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Latin in Old Norse-Icelandic Manuscripts

Final Report Summary - ISLANDIA LATINA (Latin in Old Norse-Icelandic Manuscripts)

The ISLANDIA LATINA project, based at The Department of Nordic Research at Copenhagen University, has collected and presented in database form the remains of Latin literacy in Iceland, including Latin authors and works known and used, in one way or another, in Medieval Iceland (and, to a lesser degree, in Norway). Of major importance is the registration of Latin manuscript fragments the provenance of which can be traced to Iceland, together with identifying the source texts of Old Norse-Icelandic translations. This work was carried out in collaboration with Prof. Driscoll and the editors of the Dictionary of Old Norse Prose. The initial focus was on identifying authors and works; subsequently further categories were added to the database. The work was both concentrated on researching the sources and building the database by entering data into the new system. The database was opened to the public by the end of 2014 (see and it has been demonstrated to highly enthusiastic audiences both in Iceland and at two universities in Norway, The University of Oslo and the University of Bergen. The work of introducing this new and highly useful research instrument to the scholarly community will continue online and at meetings and conferences.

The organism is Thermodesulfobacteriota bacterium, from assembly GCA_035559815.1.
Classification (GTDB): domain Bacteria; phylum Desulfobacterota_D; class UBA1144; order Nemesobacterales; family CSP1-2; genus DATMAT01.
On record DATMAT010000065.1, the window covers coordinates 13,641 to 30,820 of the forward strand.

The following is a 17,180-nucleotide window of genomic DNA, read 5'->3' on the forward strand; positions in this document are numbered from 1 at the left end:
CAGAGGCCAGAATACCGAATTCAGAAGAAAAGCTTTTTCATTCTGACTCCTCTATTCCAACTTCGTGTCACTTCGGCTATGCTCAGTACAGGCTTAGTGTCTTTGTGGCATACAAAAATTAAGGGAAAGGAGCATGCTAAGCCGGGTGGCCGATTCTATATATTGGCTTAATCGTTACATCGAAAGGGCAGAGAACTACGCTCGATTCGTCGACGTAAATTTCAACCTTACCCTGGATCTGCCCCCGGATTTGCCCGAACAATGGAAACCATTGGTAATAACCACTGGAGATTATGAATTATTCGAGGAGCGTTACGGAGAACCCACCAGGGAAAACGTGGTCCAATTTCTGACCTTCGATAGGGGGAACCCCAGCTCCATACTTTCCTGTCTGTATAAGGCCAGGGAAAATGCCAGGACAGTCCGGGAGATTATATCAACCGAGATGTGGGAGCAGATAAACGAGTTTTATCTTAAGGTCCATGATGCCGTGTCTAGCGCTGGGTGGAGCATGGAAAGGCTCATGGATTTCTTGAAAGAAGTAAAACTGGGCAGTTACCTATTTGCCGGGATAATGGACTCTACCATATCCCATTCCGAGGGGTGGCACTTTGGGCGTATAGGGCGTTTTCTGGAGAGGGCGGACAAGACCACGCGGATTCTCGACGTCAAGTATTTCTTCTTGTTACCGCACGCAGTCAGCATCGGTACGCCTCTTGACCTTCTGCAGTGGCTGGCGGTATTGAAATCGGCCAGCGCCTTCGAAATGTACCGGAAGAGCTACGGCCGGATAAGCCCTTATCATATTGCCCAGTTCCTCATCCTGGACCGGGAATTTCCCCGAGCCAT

At The Department of Nordic Research the MC fellow received important training in extracting information from digitized and undigitized sources and in methods of codifying information and making it available online. The design of the ISLANDIA LATINA database went through initial technical difficulties when entering data directly into the XML-documents proved impractical and it was decided that a simplified interface needed to be constructed. For this work The Department of Nordic Research funded a technician-in-chief, Araz Yaminiana, who executed and encoded the design developed by the MC fellow in collaboration with Dr. Astrid Marner from Bonn University, who was seconded to the project for a period of six months through an additional funding scheme provided by The Department of Nordic Research. During data entry, a number of improvements and bug-fixes were carried out in constant interaction between individual members of the team. Thus far the project has identified works by 288 named Latin authors in addition to 123 anonymous works. A number of these have not previously been known to have existed in Iceland or the west Nordic area as a whole in the medieval period. New source material, entered directly from the photographic manuscript collection of The Arnamagnæan Collection, has considerably expanded the reach of registration and significantly improved the coverage and quality of the ISLANDIA LATINA database.